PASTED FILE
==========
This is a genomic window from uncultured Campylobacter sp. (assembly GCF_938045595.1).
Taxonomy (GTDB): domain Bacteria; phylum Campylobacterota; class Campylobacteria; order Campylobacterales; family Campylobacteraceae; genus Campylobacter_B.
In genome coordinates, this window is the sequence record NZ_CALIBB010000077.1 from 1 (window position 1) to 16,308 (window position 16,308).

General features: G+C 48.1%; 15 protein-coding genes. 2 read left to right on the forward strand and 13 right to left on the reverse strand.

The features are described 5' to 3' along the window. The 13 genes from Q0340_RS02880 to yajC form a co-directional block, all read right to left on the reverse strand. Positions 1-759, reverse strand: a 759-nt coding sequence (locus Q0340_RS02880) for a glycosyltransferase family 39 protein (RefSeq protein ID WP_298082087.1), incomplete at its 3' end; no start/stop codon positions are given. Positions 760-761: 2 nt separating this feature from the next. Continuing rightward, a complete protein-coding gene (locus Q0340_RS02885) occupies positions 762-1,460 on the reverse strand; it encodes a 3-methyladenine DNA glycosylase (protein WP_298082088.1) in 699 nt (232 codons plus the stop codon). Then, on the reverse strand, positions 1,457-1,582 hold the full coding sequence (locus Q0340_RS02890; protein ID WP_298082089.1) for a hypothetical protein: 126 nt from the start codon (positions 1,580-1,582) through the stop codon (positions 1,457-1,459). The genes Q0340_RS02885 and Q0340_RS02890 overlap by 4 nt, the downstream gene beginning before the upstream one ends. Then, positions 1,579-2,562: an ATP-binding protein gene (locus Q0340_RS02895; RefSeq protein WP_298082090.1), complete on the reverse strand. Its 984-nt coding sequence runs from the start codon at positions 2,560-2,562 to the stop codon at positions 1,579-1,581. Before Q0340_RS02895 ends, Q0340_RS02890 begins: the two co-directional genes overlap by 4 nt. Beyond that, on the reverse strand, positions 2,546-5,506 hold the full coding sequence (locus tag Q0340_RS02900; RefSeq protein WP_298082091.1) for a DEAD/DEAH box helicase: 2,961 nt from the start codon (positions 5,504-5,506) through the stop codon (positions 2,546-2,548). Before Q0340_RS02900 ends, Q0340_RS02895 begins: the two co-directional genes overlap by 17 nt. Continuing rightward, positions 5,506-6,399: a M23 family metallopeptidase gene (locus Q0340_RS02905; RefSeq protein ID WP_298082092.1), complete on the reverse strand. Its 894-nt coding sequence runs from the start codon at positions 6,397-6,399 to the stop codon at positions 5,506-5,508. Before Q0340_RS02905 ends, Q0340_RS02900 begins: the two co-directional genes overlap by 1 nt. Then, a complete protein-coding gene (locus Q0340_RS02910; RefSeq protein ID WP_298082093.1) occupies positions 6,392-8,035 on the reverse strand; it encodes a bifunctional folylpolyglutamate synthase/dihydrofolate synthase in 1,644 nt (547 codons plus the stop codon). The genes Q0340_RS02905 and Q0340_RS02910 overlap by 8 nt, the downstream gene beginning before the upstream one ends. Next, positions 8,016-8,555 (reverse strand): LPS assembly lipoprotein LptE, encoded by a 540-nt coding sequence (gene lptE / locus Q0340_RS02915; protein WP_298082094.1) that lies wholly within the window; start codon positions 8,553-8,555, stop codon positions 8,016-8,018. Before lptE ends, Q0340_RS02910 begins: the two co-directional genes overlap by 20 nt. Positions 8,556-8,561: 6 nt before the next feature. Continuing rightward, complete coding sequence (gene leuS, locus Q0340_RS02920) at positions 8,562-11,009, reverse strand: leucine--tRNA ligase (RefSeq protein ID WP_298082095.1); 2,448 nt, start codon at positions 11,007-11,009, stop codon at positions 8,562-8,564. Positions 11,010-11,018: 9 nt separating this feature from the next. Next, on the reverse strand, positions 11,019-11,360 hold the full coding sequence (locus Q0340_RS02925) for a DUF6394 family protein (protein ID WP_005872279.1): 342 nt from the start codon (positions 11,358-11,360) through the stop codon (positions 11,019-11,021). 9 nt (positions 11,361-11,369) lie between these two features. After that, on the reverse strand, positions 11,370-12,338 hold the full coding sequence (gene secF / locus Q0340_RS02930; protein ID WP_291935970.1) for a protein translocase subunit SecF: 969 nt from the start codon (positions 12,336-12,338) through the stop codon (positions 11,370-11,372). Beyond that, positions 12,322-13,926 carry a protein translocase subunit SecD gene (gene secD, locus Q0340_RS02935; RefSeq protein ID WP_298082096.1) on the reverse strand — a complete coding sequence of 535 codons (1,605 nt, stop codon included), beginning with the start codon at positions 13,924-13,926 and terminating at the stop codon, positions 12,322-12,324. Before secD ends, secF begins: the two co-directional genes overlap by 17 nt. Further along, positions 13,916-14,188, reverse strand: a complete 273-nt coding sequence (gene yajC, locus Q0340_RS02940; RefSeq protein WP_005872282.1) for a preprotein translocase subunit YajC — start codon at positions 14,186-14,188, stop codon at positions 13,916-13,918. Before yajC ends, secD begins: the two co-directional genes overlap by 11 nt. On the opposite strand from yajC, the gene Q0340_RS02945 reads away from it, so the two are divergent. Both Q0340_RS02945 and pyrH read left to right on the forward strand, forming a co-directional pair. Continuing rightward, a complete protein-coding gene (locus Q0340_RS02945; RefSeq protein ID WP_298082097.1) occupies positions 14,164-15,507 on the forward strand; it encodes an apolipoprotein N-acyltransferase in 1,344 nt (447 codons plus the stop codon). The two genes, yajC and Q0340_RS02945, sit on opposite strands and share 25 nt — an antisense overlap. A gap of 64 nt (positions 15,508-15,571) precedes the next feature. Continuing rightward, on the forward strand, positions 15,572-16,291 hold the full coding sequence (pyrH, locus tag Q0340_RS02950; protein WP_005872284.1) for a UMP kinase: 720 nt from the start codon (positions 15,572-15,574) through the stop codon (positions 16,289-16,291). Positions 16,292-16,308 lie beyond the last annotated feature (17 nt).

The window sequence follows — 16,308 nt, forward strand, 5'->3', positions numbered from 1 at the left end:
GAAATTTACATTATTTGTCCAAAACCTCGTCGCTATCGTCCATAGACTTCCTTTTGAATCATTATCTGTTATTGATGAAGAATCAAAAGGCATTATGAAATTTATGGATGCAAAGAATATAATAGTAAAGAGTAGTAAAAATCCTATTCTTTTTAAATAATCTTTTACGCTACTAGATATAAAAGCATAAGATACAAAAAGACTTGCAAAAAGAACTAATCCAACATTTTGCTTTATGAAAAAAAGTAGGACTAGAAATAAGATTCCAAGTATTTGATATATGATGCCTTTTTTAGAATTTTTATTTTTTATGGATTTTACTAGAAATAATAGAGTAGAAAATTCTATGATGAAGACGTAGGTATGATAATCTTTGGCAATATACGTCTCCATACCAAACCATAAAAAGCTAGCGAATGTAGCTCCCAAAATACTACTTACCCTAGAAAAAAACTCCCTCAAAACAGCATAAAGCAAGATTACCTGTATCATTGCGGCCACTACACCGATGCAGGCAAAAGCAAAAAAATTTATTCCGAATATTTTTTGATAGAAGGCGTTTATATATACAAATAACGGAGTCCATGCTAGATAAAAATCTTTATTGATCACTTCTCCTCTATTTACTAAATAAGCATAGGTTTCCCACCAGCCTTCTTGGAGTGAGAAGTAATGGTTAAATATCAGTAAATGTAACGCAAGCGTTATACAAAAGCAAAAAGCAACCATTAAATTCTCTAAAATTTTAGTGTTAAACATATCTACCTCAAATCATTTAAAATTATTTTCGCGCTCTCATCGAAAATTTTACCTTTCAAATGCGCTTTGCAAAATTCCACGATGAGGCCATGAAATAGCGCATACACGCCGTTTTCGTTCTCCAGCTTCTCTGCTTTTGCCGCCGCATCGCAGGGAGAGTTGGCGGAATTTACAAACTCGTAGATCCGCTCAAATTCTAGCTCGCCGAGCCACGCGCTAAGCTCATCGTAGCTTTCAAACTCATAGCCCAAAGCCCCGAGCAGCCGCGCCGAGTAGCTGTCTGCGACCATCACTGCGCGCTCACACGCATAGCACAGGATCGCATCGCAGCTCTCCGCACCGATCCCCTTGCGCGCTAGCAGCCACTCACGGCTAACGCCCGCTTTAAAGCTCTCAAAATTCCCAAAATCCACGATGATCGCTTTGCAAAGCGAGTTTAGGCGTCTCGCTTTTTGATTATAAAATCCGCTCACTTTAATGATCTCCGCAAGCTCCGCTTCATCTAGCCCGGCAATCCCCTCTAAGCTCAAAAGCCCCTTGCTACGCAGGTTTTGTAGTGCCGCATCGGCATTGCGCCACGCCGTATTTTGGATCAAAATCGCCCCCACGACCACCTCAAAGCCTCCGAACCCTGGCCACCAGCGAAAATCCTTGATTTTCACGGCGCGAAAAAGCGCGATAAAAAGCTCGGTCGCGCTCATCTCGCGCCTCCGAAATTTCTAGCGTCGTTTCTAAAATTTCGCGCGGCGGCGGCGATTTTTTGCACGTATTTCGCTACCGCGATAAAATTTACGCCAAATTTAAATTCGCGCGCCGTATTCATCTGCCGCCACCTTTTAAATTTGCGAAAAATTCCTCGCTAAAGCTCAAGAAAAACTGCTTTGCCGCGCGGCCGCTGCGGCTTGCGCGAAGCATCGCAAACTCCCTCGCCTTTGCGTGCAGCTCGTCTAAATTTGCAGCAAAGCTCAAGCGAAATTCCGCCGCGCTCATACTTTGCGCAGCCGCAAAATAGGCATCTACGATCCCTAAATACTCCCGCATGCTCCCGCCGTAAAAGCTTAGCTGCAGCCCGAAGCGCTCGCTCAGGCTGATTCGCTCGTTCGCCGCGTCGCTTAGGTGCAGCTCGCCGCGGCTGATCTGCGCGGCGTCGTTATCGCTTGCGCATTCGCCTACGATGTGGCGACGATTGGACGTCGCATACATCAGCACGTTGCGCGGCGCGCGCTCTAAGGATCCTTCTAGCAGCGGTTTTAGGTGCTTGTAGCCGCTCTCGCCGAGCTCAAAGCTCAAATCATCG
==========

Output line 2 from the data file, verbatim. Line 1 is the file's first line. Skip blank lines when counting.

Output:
Taxonomy (GTDB): domain Bacteria; phylum Campylobacterota; class Campylobacteria; order Campylobacterales; family Campylobacteraceae; genus Campylobacter_B.